Eight Indonesian crew on cargo ship seek help returning home: priest
Taipei, Aug. 2 (CNA) Eight Indonesian crew, who have been stuck on their vessel for close to six months without pay in Kaohsiung Port, are looking for help returning home to their families, according to a local priest on Tuesday.
The men have been unable to leave the cargo ship since it was towed into Kaohsiung Port on Feb. 23 after it lost power days earlier near Taiwan's territorial waters, Kaohsiung-based Stella Maris Chaplin Father Ansensius Guntur, CS, told CNA.
The 74.07-meter-long vessel, with a gross tonnage of 1,395 tons, is a Togo-registered general cargo ship owned by a Hong Kong company, according to its Provisional Certificate Registry provided by the sailors.
In addition to not having received any salary since February, the men are also not allowed to leave the vessel in accordance with local COVID-19 protocols and border protection regulations, Guntur said, adding that it has taken a toll on their mental health.
"What is really worrying is that the crew are getting depressed," Guntur said. "The captain wrote to me yesterday and said 'Father, my crew is already going crazy here, what can I do?'"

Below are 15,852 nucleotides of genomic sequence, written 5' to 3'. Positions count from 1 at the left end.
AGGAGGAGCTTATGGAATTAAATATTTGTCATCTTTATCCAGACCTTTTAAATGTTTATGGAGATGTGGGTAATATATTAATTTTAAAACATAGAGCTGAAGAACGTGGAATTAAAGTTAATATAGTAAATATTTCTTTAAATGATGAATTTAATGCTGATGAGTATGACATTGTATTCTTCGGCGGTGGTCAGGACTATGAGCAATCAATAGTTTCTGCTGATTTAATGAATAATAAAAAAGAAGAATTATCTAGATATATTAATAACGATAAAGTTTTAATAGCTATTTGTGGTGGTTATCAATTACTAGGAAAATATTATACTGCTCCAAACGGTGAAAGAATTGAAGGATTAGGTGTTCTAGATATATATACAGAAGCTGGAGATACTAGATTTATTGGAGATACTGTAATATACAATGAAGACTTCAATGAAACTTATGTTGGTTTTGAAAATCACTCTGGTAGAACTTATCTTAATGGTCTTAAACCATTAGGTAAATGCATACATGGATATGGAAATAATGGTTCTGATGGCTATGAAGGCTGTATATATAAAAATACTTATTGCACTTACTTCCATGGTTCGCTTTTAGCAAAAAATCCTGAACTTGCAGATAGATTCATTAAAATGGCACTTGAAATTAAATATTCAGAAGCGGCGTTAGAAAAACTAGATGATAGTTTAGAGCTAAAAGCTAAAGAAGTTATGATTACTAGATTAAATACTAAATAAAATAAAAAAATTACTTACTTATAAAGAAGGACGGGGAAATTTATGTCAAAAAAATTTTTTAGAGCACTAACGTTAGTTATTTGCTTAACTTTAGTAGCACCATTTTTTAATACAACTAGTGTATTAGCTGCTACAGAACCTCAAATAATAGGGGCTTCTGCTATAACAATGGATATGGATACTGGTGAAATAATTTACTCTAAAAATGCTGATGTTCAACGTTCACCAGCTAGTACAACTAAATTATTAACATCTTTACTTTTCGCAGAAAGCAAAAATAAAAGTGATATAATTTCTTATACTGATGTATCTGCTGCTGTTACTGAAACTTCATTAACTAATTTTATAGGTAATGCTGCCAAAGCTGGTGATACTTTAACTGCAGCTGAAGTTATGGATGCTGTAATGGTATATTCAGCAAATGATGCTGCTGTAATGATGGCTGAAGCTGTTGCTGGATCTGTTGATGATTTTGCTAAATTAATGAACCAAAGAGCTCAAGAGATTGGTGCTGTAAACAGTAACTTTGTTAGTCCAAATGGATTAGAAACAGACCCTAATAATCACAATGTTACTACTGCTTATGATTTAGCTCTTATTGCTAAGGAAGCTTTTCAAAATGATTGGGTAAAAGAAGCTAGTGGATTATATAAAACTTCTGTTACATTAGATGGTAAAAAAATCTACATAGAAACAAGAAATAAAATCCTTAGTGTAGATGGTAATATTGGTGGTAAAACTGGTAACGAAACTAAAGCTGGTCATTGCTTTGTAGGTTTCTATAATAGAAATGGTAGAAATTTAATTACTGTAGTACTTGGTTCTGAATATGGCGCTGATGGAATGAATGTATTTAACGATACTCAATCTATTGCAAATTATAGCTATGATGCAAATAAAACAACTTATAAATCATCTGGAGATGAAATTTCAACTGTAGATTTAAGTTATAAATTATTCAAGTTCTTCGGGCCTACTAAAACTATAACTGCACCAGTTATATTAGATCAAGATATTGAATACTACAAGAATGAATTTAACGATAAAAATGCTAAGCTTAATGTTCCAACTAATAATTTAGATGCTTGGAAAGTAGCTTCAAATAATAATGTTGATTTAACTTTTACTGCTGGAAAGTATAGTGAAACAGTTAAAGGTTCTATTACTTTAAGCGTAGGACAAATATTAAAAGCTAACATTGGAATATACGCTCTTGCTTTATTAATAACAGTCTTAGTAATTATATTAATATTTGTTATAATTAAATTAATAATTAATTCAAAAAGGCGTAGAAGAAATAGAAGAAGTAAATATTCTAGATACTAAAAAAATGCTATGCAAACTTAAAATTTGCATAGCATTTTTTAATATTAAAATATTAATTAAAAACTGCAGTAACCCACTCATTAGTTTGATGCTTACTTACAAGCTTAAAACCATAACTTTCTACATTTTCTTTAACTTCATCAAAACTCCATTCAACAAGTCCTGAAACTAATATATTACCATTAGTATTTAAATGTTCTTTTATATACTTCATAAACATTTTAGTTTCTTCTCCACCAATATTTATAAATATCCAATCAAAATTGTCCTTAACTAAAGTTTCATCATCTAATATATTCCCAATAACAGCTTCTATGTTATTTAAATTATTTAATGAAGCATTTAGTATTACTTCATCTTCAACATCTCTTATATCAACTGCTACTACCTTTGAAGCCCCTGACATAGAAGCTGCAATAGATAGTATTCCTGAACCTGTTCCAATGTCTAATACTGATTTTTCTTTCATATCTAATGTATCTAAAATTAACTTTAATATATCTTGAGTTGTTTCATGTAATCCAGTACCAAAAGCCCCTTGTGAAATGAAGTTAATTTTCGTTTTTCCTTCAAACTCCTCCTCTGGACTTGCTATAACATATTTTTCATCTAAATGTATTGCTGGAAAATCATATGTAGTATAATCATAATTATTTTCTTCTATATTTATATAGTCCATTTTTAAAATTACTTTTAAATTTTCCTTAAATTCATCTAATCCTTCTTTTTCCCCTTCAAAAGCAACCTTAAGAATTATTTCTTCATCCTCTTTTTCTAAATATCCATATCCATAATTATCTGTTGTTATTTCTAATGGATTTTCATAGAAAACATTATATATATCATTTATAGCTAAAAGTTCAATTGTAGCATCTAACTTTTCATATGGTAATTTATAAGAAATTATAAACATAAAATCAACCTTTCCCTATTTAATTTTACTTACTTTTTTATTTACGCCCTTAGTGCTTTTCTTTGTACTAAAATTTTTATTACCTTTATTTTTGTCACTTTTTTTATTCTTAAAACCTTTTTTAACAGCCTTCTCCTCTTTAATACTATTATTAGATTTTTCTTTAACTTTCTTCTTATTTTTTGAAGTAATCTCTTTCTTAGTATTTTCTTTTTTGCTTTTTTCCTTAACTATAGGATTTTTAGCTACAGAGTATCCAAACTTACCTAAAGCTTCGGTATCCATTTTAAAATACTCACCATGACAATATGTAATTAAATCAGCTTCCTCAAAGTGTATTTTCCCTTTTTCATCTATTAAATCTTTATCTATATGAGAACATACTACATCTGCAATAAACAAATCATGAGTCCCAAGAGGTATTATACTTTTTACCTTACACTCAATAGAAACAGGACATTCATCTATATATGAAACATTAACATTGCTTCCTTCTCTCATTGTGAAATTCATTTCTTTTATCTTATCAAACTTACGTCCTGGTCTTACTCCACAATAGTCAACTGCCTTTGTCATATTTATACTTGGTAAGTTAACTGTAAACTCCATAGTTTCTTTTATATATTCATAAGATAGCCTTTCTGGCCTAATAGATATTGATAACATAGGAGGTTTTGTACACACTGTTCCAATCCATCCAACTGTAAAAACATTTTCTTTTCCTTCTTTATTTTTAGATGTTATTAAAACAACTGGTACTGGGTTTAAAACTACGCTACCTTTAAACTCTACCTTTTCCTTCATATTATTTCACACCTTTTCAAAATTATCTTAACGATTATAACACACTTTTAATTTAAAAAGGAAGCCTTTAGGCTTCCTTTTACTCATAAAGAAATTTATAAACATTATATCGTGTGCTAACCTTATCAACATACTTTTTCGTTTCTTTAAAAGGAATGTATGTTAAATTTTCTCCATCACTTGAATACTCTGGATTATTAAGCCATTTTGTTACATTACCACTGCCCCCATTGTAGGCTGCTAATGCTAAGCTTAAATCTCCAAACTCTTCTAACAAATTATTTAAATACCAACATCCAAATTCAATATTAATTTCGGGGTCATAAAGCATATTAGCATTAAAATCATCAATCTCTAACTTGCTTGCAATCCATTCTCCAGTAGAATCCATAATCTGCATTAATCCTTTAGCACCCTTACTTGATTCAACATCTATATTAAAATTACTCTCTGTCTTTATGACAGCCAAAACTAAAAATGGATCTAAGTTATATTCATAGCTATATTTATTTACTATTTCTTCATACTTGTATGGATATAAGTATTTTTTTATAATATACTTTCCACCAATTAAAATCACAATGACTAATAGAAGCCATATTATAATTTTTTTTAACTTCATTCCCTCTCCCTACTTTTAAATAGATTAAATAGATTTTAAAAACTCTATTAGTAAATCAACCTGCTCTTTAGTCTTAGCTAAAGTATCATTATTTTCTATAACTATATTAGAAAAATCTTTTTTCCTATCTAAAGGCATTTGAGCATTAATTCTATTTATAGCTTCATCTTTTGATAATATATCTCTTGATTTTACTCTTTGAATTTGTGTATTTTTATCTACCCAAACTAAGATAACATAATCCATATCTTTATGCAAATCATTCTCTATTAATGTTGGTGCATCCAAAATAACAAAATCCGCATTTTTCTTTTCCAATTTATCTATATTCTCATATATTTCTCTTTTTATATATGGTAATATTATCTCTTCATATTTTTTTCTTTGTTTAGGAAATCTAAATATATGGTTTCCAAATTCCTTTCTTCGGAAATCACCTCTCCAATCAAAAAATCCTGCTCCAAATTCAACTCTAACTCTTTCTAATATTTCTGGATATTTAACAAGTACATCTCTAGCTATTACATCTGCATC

Fauzan Salihin, the ship's captain, told CNA in a text message that he and his crew need help to return to their families in Indonesia.
"l have parents, a wife and children waiting for me at home. Please can you help me return home because my crew have become stressed and crazy. Sir please, six months already, the owner has not paid us our salaries, please help me go home, please," Fauzan said.
In response to the plea for help, the Maritime and Port Bureau under the Ministry of Transportation and Communications told CNA they acknowledge that the shipowner has not properly paid the crew's salary, and has helped the crew contact the Legal Aid Foundation for legal assistance.
In the meantime, relevant units and organizations have been providing the men with supplies and daily necessities to ensure humanitarian care, the bureau said.
Efforts will continue to try to contact the ship owner so a new crew can be sent to Taiwan and the original crew can return home, the bureau said.
The shipowner has so far been non-compliant, resulting in the crew being unable to go home, the bureau pointed out.
If the shipowner continues to ignore such requests, the Maritime and Port Bureau will hold a meeting in the first half of August and then invite the National Immigration Agency, Taiwan International Ports Cooperation, and the Indonesian Representative Office in Taipei to discuss plans to send the sailors home, the bureau said.
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